Taxation of Social Security benefits has been a thorn in Congress’ side ever since it came into being in 1984. As aptly stated by one of Retirement Income Visions’™ readers after reading Part 1, it’s a tax on a tax. After having one’s earnings, up to a maximum limit, reduced by a payroll tax of 6.2% for all of one’s working life, it’s difficult for Social Security recipients to stomach the fact that their benefits may be reduced by yet another tax — income tax.
Per last week’s post, since 1984, up to 50% of Social Security benefits became subject to income tax, with this percentage increasing to 85% beginning in 1994. Although the “combined income” (50% of Social Security benefits plus adjusted gross income increased by tax-exempt income) thresholds are relatively low for having up to 85% of one’s benefits subject to tax (i.e., greater than $34,000 if you use single, head of household, or married filing separate filing status and over $44,000 for married filing joint status), and, furthermore, haven’t ever been increased for inflation, you will never forfeit 85% of your benefits.
As explained last week, the maximum percentage of your Social Security benefits that you will lose to federal income tax is 29.75%. Furthermore, this will only occur if your “combined income” is several hundred thousand dollars. Even if up to 85% of your Social Security benefits are subject to taxation, it’s possible that you may only lose 5% of your benefits to income tax if your combined income is low.
To demonstrate this and to help you better understand the taxation of Social Security benefits, I have prepared Exhibit 1. This exhibit includes nine different scenarios for nine hypothetical people who receive Social Security income of $20,000, other income ranging from $15,000 to $270,000 depending upon the scenario, uses single filing status, and claims one exemption and the standard deduction.
“Combined income” is calculated in each scenario, which is equal to 50% of Social Security benefits, or $10,000 (50% x $20,000), plus adjusted gross income increased by tax-exempt income. Since single filing status is being used, the maximum taxable Social Security benefits percentage will be as follows:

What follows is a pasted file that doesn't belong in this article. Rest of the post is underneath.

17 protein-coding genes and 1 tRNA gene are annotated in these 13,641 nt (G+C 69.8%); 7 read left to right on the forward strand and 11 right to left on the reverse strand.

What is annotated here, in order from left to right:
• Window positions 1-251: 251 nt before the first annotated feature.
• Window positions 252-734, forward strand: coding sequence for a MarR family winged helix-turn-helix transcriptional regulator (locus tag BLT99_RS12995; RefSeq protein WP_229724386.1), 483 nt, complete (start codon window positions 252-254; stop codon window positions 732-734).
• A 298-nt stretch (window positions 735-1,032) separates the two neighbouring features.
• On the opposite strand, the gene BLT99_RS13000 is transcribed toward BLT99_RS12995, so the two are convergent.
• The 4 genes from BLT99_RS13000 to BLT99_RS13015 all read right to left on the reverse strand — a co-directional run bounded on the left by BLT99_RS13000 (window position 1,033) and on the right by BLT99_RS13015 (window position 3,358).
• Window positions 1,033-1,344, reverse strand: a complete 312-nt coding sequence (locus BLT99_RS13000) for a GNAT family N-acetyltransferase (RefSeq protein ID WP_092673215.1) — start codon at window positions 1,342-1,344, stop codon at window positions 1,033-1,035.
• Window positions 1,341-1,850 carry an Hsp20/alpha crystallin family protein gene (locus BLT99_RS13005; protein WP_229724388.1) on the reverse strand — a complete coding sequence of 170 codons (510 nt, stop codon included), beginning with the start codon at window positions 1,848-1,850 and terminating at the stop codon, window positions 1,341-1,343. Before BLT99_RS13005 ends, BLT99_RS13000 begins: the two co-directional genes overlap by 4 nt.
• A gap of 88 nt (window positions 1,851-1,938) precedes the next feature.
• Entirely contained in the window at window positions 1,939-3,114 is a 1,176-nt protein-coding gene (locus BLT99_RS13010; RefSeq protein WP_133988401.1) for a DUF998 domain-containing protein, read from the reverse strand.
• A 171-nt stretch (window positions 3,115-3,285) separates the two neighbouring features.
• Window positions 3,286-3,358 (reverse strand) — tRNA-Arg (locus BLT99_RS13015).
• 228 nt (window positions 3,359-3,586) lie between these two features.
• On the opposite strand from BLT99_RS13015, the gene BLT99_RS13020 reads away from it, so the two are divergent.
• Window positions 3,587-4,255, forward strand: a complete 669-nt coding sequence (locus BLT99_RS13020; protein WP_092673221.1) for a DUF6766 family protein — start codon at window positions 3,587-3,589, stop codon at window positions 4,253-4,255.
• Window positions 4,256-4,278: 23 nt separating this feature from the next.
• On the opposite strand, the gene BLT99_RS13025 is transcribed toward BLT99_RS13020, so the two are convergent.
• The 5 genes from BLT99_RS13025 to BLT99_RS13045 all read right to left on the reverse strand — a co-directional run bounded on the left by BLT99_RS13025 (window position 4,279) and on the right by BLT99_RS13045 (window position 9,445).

Maximum Taxable Percentage
|Less Than $25,000|
|$25,000 – $34,000|
It’s important to note that the maximum taxable percentages per the above table are exactly that – maximum percentages. As examples of this:
- Even though the maximum taxable Social Security benefits percentage is 50% in scenario #2, only $3,000, or 15% ($3,000 divided by $20,000), is taxable.
- Even though combined income exceeds $34,000 beginning with Scenario #3, it isn’t until Scenario #5 when combined income is equal to $48,706, that 85% of Social Security benefits of $20,000, or $17,000, is taxable.
After calculating the amount of combined income and taxable Social Security benefits, each scenario shows the amount of federal income tax including and excluding the taxable Social Security benefits. The difference between these two amounts is the tax that is attributable to the taxable Social Security benefits. The amount of tax that is attributable to the taxable Social Security benefits is then subtracted from the Social Security benefits of $20,000 to arrive at “Social Security Benefits Net of Federal Income Tax,” or net Social Security benefits. This is the amount of Social Security that the hypothetical person in each scenario gets to keep after paying the income tax that is attributable to the taxable portion of his/her benefits.
As a final step, the “Social Security Benefits Net of Federal Income Tax” is divided by the Social Security benefits of $20,000 in each scenario to determine the percentage of Social Security benefits that is retained after paying the tax that is attributable to the taxable portion of benefits. Based on the maximum taxable Social Security benefits percentage, the percentage of benefits retained is greater than what one might envision before running the calculations. As examples of this:
- 97.8% of benefits are retained in scenario #2 even though the maximum taxable Social Security benefits percentage is 50%.
- 94.7% and 90.3% of benefits is retained in scenario #3 and #4, respectively, even though the maximum taxable Social Security benefits percentage is 85%.
- Approximately 75% to 80% of benefits are retained in scenarios #5 through #8 even though the maximum taxable Social Security benefits percentage is 85%.
It isn’t until we get to scenario #9 where we get close to the maximum percentage of Social Security benefits that you can lose to income tax, i.e., 29.75%. It is in this scenario with combined income of $280,000 that 28% of Social Security benefits are lost to federal income tax and 72% is retained.
While it seems unfair to most Social Security recipients that their retirement benefits are subject to taxation, hopefully it’s somewhat comforting to know that the percentage of benefits lost to income taxation in most cases isn’t as high as one might have thought before reading this post.